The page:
The latest of our career stories from former doctoral students and research staff
Ricardo Diaz de Leon Ortega, DMPK Senior Scientist 1 at Sygnature Discovery, Alderley Park
What do you do day-to-day in your current role?
I work in the Drug Metabolism Pharmacokinetics (DMPK) Department where clients from Pharmaceutical companies send their compounds to be evaluated in test tube experiments (in vitro) so they can have an idea of its in vivo behaviour when it is administered to laboratory animals or humans (in vivo).
My main work is to analyse compound concentration-time from laboratory animals based on their physicochemical properties, in order to provide an explanation of the behaviour of the compound. I can then predict new and different scenarios so the client could take decisions for future studies, saving them money and reducing the animal experimentation.
I help at the laboratory by processing samples to quantify the compound concentration.
The rest of my time, I have meetings with clients (to present results to them) and train staff in data analysis or in the laboratory procedures.
Give a brief overview of your career history to date, and any steps you feel were important to you
My degree was in Pharmacy and my MSc in Chemistry (both of them in Mexico) and my PhD in Pharmacy and Pharmacology at the University of Bath with Dr Nikoletta Fotaki.
There were 3 important moments in my career:
1) Learning statistics and design of experiments during my MSc, it is a very useful knowledge in pharmaceutical research.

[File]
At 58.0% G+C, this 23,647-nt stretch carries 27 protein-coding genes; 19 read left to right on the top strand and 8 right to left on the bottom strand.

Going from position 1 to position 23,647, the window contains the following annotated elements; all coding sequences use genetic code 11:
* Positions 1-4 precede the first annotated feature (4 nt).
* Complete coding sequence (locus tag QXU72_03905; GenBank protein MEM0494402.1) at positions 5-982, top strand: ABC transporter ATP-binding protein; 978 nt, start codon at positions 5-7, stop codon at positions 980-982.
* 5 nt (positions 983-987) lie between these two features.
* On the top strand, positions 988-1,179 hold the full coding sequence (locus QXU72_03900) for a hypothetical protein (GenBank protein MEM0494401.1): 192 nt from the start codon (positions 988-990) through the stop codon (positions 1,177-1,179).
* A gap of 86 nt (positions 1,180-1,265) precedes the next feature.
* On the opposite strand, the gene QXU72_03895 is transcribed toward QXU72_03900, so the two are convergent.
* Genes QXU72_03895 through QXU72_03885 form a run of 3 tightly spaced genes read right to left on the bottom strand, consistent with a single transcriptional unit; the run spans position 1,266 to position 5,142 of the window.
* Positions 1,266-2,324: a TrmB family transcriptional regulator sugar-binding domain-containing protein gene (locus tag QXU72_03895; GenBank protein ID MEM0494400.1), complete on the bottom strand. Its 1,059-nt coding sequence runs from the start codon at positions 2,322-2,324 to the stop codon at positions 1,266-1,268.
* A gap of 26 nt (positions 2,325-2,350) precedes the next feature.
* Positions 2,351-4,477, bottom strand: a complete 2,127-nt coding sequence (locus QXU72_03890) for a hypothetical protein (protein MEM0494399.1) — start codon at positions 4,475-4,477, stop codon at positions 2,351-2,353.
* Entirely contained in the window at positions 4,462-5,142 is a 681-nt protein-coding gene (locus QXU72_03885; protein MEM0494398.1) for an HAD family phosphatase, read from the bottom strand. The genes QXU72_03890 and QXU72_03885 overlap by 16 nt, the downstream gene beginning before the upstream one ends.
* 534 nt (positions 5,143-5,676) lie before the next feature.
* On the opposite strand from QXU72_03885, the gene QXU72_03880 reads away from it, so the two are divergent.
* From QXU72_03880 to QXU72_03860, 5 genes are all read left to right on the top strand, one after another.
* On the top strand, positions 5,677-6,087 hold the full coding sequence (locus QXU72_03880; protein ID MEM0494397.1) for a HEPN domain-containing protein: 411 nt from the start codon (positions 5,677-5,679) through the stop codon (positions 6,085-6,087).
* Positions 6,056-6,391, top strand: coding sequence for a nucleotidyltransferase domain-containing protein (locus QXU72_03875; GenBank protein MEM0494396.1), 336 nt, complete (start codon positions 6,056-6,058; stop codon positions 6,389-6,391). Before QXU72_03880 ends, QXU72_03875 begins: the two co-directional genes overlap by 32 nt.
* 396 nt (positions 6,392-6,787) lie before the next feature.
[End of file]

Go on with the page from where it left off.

2) Studying the PhD in the UK. I had the opportunity to learn the newest trends in Pharmacy research and to meet many field experts.
3) Attending a workshop in Switzerland about pharmacokinetics modelling (the University granted me a travelship). There I learnt an advanced way of data analysis and that helped me out in my industry career.
How do you use the skills from your doctoral/postdoctoral experience in your current role?
Apart from the technical skills, like knowing pharmacokinetics data analysis and the skills I learnt in the laboratory, there are two important skills: writing reports and presenting results.
Anytime you have the opportunity to present your research, you should take it; it helps to gain confidence and talk to an audience. Another useful thing was to be a demonstrator, it helped me to develop the way I transmit ideas to people with different levels of knowledge and to reinforce my knowledge on those topics.
Employers are aware that you might not know everything, but they expect that you are able to look for solutions; critical thinking and problem solving skills is something that you should be developing throughout the PhD/Postdoc.
There are many Doctoral Skills courses about this and I would recommend attending them.
P.S. I learnt the advanced analysis at a Conference's workshop, so if there is a chance to attend a conference, take it!
How you went about finding your current job, what advice you would give to researchers interested in working in similar roles and suggestions on where they could look for vacancies
I found this job in LinkedIn, my friends recommended me to invest time in creating a good LinkedIn profile and taking a good photo, and they were right! Then I set search alerts worldwide for the keywords related to a job position of the things that I know but focused on what I wanted to do.
I have heard that Glassdoor and Indeed are good options too. Another option is, if you know a company that you are interested in working for, go directly to their websites and in the "Careers" or "Jobs" sections, you can find a suitable offer for you.
I would suggest going to the Careers Service to have your CV checked. At the beginning I started my job search following internet CV templates, but I was unsuccessful in my search. Then I went to the Careers Service, I received very good advice and in about two weeks I got an email for an interview. The Careers Service also have templates for cover letters.